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Auto Task Force Shifts Gears Without Rattner

Like the whirlwind trips in and out of bankruptcy for GM and Chrysler, Steve Rattner is leaving Washington just a few months after stepping into a high profile position with the Treasury Department. Rattner is leaving the Auto Task Force and heading back to private life in the investment world. Talk about making a splash and then getting out of town.

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Rattner leaves after four months that completely re-shaped the industry. Think about it. Since March, both GM and Chrysler have gone in and out of bankruptcy, started shedding tens of thousands of jobs, replaced two CEOs, and cut tens of billions in debt obligations. It's not a stretch to say the tenure of Rattner in D.C. may have had the biggest impact on the auto industry in decades.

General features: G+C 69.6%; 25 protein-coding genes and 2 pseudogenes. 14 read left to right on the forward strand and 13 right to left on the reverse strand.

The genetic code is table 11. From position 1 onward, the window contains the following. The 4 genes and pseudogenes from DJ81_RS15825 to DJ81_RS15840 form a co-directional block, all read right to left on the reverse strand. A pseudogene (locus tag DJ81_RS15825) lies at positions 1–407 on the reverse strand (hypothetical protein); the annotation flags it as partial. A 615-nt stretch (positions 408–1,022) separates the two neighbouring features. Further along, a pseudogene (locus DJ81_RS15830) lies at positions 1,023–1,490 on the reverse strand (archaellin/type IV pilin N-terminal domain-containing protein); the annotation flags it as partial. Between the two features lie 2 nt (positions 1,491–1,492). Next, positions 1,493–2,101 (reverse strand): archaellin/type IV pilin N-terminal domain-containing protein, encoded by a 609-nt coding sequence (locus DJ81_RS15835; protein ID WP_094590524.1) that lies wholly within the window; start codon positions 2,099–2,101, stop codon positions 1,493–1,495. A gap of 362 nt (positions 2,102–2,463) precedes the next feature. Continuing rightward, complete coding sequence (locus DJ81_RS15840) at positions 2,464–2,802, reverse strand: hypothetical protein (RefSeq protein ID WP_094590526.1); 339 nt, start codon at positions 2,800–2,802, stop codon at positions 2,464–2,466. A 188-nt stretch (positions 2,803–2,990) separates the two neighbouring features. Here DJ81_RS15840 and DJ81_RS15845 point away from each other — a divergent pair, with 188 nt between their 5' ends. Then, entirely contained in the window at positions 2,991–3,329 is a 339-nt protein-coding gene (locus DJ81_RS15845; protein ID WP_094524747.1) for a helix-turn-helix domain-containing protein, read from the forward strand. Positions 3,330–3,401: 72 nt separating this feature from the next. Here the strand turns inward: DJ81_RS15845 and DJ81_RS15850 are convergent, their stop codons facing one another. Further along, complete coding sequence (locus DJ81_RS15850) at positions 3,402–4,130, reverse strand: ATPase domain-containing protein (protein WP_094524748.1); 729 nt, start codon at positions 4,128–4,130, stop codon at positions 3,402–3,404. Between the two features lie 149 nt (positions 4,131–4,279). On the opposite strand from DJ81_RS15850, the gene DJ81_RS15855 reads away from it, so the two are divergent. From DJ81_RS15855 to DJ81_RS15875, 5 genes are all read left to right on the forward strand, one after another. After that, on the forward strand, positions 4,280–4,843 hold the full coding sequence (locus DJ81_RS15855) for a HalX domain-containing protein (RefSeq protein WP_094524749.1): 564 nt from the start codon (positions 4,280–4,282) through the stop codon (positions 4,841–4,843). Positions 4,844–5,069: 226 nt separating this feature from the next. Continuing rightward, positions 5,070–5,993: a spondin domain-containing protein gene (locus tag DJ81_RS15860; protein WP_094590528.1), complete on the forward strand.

Within the auto industry Rattner was not a favorite. He was clearly respected, but rarely admired. That's not surprising given the fact he ran a task force that had to recommend the White House make tough choices for GM, Chrysler, and auto suppliers.

Somebody had to say no, things are changing. Somebody had to say the days of "business as usual" are over. Somebody had to make a lot of people in the auto industry swallow some bitter medicine. Rattner and his team did that, and it's the reason many in Detroit are glad to see him leave D.C. Some of those feelings are sour grapes, some are legitimate.

Rattner heads back to New York where he will once again get immersed in Wall Street. His time in Washington is over, but the impact of his actions while in the D.C. will be felt for years to come.

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